Since the air passages of COPD-afflicted horses are obstructed (see Figure 9), oxygen cannot be efficiently delivered to the alveoli. This results in a low partial pressure of oxygen in the arterial blood of COPD horses. Less oxygen is available, therefore, for delivery to the tissues. Impairment of gas exchange in the lungs of COPD horses prevents these horses from performing well and results in exercise intolerance.


Coughing expels inhaled particles from the airways. Sensory nerve endings called irritant receptors lie below the airway epithelium. The irritant receptors are stimulated when inhaled particles or accumulated mucus secretions compress the airway epithelium and deform the underlying receptors. In COPD-afflicted horses, inflammation makes the cough reflex hyperreactive because the epithelium is damaged, irritant receptors become exposed, and the nerves become more sensitive to stimuli (much as an inflamed wound on your finger makes your finger more sensitive to touch). As a result of the hyperreactive cough reflex and mucus accumulation in the airways, COPD horses cough frequently (see Figure 10).


Veterinarians usually diagnose chronic obstructive pulmonary disease based on history and clinical signs. Since COPD is an allergic response to particles in hay dust, it should be determined how the horse is being housed and the type of feed it is receiving. Information supplied to the veterinarian by the owner or trainer about the onset and nature of clinical signs such as "heaving," coughing, or mucopurulent nasal discharge is also very useful. In addition, the veterinarian will want to know about any history of exercise intolerance.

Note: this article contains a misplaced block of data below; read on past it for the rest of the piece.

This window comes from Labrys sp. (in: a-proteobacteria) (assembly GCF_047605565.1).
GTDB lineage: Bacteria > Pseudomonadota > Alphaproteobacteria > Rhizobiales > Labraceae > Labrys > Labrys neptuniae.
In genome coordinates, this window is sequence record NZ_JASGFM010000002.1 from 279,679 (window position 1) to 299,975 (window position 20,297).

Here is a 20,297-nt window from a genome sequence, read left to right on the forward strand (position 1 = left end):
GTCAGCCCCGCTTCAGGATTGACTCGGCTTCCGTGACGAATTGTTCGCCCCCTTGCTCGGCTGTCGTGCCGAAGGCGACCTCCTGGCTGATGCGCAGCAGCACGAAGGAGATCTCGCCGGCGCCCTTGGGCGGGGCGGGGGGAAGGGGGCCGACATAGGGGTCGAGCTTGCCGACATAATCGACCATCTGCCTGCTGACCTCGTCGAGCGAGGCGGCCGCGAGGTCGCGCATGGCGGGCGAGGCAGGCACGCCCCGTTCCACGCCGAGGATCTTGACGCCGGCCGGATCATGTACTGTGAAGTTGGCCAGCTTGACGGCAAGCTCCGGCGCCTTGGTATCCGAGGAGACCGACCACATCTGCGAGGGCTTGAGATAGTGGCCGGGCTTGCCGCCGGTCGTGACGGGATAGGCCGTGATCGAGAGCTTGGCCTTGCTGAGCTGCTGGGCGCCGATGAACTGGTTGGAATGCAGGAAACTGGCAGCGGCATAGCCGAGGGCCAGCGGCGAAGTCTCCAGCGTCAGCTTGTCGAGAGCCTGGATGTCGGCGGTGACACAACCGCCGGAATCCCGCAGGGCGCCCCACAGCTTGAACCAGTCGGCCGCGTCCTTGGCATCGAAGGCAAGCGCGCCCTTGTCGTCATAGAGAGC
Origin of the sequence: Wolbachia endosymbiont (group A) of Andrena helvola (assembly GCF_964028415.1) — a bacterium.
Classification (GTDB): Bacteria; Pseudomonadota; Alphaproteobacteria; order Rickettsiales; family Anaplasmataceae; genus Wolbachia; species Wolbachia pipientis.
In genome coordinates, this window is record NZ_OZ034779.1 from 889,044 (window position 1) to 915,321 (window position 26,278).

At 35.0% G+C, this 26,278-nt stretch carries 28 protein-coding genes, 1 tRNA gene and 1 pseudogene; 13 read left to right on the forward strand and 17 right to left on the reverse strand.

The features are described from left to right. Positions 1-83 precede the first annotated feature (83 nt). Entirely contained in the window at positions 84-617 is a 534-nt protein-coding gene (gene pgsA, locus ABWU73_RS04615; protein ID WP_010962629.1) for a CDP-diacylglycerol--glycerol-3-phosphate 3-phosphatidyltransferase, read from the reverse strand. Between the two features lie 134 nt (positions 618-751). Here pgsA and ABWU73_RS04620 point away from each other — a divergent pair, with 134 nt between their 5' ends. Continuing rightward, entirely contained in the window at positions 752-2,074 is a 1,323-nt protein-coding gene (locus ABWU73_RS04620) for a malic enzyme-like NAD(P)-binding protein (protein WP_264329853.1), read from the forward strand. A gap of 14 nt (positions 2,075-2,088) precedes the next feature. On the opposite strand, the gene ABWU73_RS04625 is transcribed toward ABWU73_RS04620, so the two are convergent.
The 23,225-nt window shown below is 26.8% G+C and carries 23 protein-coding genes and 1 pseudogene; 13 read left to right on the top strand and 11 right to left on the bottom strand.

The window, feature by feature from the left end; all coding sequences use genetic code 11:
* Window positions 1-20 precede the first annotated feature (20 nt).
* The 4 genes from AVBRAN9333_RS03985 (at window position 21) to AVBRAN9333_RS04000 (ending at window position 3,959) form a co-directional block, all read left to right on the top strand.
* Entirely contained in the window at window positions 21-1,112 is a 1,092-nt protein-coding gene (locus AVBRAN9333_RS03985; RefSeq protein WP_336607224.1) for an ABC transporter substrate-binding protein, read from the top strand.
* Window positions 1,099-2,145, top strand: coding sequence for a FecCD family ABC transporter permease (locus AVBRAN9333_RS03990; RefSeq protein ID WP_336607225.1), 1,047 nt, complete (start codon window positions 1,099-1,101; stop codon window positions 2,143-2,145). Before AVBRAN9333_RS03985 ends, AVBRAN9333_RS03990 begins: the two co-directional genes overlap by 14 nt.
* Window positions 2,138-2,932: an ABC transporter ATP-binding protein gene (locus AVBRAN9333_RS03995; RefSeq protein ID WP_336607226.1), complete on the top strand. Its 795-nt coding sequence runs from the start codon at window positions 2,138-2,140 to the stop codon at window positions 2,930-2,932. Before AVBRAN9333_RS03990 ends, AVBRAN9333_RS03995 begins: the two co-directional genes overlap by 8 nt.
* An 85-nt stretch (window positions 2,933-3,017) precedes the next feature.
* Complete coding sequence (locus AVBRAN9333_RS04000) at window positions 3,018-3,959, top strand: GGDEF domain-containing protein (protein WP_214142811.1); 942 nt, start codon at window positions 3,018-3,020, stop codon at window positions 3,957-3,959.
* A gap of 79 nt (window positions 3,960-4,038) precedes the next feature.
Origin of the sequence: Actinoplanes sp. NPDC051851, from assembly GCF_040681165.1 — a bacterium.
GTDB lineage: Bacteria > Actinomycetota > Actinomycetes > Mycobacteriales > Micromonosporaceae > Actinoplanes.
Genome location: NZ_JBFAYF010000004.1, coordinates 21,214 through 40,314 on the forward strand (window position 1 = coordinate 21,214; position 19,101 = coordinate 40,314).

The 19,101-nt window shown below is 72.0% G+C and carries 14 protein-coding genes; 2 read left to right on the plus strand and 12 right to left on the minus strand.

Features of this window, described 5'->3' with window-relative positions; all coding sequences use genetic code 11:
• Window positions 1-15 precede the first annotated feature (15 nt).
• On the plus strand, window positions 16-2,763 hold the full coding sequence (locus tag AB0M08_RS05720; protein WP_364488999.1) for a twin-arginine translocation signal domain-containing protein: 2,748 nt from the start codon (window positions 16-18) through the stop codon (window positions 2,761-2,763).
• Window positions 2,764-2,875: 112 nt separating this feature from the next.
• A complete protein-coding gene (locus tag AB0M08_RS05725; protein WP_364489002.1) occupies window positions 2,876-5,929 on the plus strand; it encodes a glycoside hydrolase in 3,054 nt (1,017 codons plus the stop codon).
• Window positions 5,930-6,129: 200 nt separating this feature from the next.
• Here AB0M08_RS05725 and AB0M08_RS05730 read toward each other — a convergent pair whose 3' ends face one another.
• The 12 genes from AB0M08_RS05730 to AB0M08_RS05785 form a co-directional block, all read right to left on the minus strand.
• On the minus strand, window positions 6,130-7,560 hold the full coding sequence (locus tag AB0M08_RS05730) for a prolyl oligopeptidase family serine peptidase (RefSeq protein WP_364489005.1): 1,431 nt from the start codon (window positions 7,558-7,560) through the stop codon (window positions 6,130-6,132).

The veterinarian will conduct a complete physical examination and pay particular attention to the lungs. Horses with COPD usually do not have a fever. Abnormal lung sounds, especially wheezing, become more obvious as the disease increases in severity. The veterinarian will look for evidence of a mucopurulent nasal discharge. If there is doubt about the diagnosis, the veterinarian may use endoscopy or bronchoalveolar lavage.


Insertion of an endoscope through a nostril of the horse and into the trachea and bronchi allows the veterinarian to directly examine the air passages. The veterinarian will make note of any edema, hyperemia (the "redness" that occurs as more blood is shunted to areas of inflammation), and the presence and color of mucus accumulations. Figure 11 is a videoendoscopic photograph showing large amounts of mucous in the airways of a COPD-afflicted horse.


Bronchoalveolar Lavage

Bronchoalveolar lavage is a process whereby a tube is passed through one nostril of the horse into the peripheral airways and then sterile saline is quickly injected and withdrawn from the air passages through the tube. This sample is then analysed microscopically for both the total number of cells present and the number and percentage of each cell type present (i.e. macrophages, lymphocytes, neutrophils, eosinophils, and mast cells). In normal horses, the predominant cells are macrophages and lymphocytes with neutrophils comprising less than five percent of all the cells present (see Figure 12). In horses with severe COPD, the percentage of neutrophils in bronchoalveolar lavage (BAL) fluid may be 50-70% (or more) of the total cell count (see Figure 13). However, horses with greater than 20% neutrophils will likely have impaired lung function and may have COPD.